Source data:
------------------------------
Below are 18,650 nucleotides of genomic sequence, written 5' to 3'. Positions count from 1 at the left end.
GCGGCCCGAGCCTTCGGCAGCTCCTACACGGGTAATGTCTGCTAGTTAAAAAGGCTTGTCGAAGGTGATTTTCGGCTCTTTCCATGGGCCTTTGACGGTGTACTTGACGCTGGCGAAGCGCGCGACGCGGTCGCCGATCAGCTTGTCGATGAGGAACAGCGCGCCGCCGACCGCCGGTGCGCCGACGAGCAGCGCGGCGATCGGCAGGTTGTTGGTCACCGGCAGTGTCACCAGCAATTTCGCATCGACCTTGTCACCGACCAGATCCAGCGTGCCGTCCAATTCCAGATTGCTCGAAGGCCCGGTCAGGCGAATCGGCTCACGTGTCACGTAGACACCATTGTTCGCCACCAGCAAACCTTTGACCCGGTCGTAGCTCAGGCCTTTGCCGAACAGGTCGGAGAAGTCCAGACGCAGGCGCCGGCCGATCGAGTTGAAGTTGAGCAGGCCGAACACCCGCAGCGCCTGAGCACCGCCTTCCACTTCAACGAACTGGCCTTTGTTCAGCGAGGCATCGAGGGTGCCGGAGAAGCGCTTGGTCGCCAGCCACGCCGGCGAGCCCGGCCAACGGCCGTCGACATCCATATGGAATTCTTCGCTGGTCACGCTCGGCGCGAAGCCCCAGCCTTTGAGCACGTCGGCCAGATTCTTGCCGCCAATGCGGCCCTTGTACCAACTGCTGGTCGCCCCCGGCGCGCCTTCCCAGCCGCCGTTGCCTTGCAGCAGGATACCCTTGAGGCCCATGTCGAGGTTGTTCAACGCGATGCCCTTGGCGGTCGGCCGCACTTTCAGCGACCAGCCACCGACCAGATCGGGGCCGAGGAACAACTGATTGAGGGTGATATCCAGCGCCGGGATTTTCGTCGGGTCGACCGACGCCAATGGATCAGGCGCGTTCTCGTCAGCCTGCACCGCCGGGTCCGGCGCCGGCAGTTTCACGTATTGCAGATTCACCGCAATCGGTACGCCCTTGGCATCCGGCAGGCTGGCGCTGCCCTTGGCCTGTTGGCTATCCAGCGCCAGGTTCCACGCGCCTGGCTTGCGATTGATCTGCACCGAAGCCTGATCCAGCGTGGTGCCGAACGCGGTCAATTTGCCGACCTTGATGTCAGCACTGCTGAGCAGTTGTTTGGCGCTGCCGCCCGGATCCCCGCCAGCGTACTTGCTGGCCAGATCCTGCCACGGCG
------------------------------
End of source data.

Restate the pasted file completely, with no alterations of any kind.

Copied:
Below are 18,650 nucleotides of genomic sequence, written 5' to 3'. Positions count from 1 at the left end.
GCGGCCCGAGCCTTCGGCAGCTCCTACACGGGTAATGTCTGCTAGTTAAAAAGGCTTGTCGAAGGTGATTTTCGGCTCTTTCCATGGGCCTTTGACGGTGTACTTGACGCTGGCGAAGCGCGCGACGCGGTCGCCGATCAGCTTGTCGATGAGGAACAGCGCGCCGCCGACCGCCGGTGCGCCGACGAGCAGCGCGGCGATCGGCAGGTTGTTGGTCACCGGCAGTGTCACCAGCAATTTCGCATCGACCTTGTCACCGACCAGATCCAGCGTGCCGTCCAATTCCAGATTGCTCGAAGGCCCGGTCAGGCGAATCGGCTCACGTGTCACGTAGACACCATTGTTCGCCACCAGCAAACCTTTGACCCGGTCGTAGCTCAGGCCTTTGCCGAACAGGTCGGAGAAGTCCAGACGCAGGCGCCGGCCGATCGAGTTGAAGTTGAGCAGGCCGAACACCCGCAGCGCCTGAGCACCGCCTTCCACTTCAACGAACTGGCCTTTGTTCAGCGAGGCATCGAGGGTGCCGGAGAAGCGCTTGGTCGCCAGCCACGCCGGCGAGCCCGGCCAACGGCCGTCGACATCCATATGGAATTCTTCGCTGGTCACGCTCGGCGCGAAGCCCCAGCCTTTGAGCACGTCGGCCAGATTCTTGCCGCCAATGCGGCCCTTGTACCAACTGCTGGTCGCCCCCGGCGCGCCTTCCCAGCCGCCGTTGCCTTGCAGCAGGATACCCTTGAGGCCCATGTCGAGGTTGTTCAACGCGATGCCCTTGGCGGTCGGCCGCACTTTCAGCGACCAGCCACCGACCAGATCGGGGCCGAGGAACAACTGATTGAGGGTGATATCCAGCGCCGGGATTTTCGTCGGGTCGACCGACGCCAATGGATCAGGCGCGTTCTCGTCAGCCTGCACCGCCGGGTCCGGCGCCGGCAGTTTCACGTATTGCAGATTCACCGCAATCGGTACGCCCTTGGCATCCGGCAGGCTGGCGCTGCCCTTGGCCTGTTGGCTATCCAGCGCCAGGTTCCACGCGCCTGGCTTGCGATTGATCTGCACCGAAGCCTGATCCAGCGTGGTGCCGAACGCGGTCAATTTGCCGACCTTGATGTCAGCACTGCTGAGCAGTTGTTTGGCGCTGCCGCCCGGATCCCCGCCAGCGTACTTGCTGGCCAGATCCTGCCACGGCG